At work, in your neighborhood, and in your family, you may from time to time run into a dispute that matters. You may want to negotiate with the other party about solving the problem. My work consists of facilitating negotiations, so here are a few final tips.
16. Start with the easier issues.
If you have several things that you need to decide, rate how easy each of you thinks each issue will be. Compare lists, and start wth the issues that both of you think will be easy. For example, suppose you are deciding which parent your kids will spend each holiday with. For many families, Mother’s Day and Father’s Day are obvious and easy. Maybe only one parent cares about the 4th of July, so that becomes easy, too. Maybe only one parent cares about certain religious holidays. When you have reached agreements about some easy questions, the next set of questions becomes less difficult. Both of you are already on a roll. Christmas or Yom Kipper or Eid Al-Fitr may still be difficult to plan, but it may be easier than it would have been if you had tried to settle that question first.
17. Say what you want, then wait.
Some people process ideas thoroughly and choose their words carefully before replying. If you say what you want, wait five seconds, and then start trying to persuade the other person to accept your proposal, you weaken your position. If you wait for a reply, you are likely to get information about how the other party sees the pros and cons of your proposal.
A word of warning: This works if you are with a mediator during a time scheduled for negotiating. If you are in a different setting, you may have the problem I sometimes have with my very wonderful husband. After waiting for a minute or two, I must sometimes ask him whether he is still thinking about my suggestion. Sometimes his mind wanders off to some other interesting question.
18. Try a short-term, experimental agreement.
If you and the other party cannot agree on a long-term plan, can you agree to try one person’s idea for a month, then try the other person’s idea for a month, and then meet to discuss what worked well and what didn’t work well about each approach? The time frame (one month? six months?) that is most appropriate will vary with the specifics of each individual situation. In some cases, it may be best to try just one proposal and then meet to evaluate how it went. Every case is different.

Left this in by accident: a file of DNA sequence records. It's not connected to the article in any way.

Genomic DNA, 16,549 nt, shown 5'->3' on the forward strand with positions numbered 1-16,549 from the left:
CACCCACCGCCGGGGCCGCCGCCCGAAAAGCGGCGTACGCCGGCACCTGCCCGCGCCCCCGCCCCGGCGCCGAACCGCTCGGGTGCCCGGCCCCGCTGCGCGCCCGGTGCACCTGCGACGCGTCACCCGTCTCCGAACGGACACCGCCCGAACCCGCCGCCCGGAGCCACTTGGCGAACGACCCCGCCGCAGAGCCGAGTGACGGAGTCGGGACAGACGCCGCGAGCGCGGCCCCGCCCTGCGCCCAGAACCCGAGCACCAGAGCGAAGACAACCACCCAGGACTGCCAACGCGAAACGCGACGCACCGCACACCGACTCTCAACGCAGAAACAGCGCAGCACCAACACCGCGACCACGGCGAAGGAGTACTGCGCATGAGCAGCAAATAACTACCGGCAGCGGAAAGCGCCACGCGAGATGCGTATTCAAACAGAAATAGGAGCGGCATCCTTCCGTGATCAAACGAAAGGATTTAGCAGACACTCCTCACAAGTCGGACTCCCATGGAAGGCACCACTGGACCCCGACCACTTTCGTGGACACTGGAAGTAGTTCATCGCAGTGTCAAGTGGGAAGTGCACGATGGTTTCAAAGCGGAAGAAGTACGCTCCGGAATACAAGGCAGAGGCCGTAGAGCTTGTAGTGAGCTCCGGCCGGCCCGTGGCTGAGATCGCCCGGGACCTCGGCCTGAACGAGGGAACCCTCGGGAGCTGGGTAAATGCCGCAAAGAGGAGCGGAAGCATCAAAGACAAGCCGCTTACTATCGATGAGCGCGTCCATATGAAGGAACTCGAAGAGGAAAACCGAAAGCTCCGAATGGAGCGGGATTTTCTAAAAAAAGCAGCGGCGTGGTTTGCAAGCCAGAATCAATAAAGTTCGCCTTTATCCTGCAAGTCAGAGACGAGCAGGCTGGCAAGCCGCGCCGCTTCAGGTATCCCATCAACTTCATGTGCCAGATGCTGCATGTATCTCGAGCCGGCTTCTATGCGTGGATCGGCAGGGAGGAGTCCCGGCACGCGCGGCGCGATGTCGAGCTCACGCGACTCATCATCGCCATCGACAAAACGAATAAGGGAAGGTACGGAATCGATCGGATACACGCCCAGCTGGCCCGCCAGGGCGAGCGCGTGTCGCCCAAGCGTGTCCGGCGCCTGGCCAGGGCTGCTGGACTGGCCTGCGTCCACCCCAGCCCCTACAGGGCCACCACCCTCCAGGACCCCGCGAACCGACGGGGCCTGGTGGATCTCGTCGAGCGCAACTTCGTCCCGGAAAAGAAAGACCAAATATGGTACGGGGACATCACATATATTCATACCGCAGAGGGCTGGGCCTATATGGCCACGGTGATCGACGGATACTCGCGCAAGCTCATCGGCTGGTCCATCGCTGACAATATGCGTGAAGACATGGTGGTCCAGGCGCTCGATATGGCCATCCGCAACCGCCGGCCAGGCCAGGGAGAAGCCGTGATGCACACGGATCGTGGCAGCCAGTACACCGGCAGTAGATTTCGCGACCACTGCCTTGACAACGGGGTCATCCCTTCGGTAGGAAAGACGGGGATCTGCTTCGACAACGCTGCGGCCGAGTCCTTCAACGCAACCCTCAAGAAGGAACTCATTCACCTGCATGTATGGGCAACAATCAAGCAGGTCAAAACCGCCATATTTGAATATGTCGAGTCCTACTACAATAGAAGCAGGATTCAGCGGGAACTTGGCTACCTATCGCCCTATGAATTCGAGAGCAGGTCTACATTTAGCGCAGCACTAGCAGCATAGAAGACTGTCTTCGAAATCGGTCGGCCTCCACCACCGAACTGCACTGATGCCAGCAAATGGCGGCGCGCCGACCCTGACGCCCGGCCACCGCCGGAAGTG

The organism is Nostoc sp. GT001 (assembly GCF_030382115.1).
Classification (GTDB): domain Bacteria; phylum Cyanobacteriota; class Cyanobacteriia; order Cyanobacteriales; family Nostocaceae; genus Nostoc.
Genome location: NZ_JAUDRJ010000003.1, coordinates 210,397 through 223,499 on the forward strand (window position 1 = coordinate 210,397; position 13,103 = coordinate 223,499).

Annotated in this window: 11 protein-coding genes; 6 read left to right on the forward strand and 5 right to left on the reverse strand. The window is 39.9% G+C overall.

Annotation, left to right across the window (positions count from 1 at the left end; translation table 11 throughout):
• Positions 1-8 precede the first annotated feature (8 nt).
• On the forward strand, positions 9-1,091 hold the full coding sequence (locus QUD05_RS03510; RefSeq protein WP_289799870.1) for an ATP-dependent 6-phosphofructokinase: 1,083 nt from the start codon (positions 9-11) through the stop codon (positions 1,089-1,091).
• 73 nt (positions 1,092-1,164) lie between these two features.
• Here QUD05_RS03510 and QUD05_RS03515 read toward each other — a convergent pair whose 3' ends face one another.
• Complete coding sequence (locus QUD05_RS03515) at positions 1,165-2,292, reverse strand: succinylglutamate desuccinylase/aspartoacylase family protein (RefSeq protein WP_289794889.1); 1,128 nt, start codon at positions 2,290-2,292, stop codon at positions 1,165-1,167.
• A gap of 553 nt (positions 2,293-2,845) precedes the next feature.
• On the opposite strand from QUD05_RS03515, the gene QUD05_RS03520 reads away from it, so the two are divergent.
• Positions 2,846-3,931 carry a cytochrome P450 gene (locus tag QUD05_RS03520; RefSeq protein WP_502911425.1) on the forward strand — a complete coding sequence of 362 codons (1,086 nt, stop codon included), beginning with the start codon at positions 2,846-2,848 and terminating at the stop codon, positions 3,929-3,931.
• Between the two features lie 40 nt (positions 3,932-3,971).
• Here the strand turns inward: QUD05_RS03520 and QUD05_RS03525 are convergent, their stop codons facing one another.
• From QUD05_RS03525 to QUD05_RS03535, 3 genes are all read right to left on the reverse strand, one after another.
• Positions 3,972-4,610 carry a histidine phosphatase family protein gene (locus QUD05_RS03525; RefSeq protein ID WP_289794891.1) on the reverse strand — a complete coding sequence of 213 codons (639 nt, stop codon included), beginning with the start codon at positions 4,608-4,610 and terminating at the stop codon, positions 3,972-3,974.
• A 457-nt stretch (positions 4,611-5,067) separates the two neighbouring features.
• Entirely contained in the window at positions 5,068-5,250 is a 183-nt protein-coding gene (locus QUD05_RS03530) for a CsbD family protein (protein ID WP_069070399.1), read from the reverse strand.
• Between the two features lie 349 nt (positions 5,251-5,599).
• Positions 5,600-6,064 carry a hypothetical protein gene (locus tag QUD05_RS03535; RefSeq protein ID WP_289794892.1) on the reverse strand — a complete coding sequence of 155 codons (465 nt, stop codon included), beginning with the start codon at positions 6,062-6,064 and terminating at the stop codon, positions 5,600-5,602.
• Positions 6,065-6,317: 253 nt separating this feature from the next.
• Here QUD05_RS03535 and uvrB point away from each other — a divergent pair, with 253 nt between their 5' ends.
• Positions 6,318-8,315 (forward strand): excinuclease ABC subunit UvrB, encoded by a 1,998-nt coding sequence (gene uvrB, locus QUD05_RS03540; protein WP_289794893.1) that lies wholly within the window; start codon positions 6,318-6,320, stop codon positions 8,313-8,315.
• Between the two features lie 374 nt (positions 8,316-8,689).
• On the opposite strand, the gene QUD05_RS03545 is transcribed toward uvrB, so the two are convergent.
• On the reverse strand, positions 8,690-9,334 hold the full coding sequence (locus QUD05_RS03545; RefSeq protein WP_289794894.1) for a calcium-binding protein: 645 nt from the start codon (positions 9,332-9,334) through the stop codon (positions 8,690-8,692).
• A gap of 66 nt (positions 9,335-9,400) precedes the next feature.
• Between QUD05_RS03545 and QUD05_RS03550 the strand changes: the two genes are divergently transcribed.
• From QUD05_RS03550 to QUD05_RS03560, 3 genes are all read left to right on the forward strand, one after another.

I have worked with many parents who had very different ideas about what visitation schedule would be best for their child in the long run. Agreeing to try one schedule for a month or two gave them a chance to gather data about how the plan affected their child and each of them. For one pair of parents with a 10-year-old, it turned out that rush hour traffic created such huge problems that seeing the child for dinner two evenings each week just added stress to the visiting parent’s life, the child’s life, and their parent-child relationship. Fewer visits in the middle of the week and more Monday holidays for the noncustodial parent worked much better. For another pair of parents, whose kids were ages 3 and 5, the value of frequent contact between parent and children far outweighed the inconvenience of coping with rush hour traffic.
19. Hire help.
If you and the other person (spouse, ex, landlord, business associate, neighbor, or other party) can negotiate successfully across a table in a sandwich shop, that’s great. If not, hire a professional, certified mediator to help you stay focused and make progress in your negotiations. Mediators have different types and amounts of training and experience and charge diferent fees. A little internet research and some phone calls should make it possible for you find a mediator who is right for you.
This article is for informational purposes only. The author is a Professional Family Mediator certified by the Supreme Court of Virginia. Additional information is available at httpfairfaxmediator.com.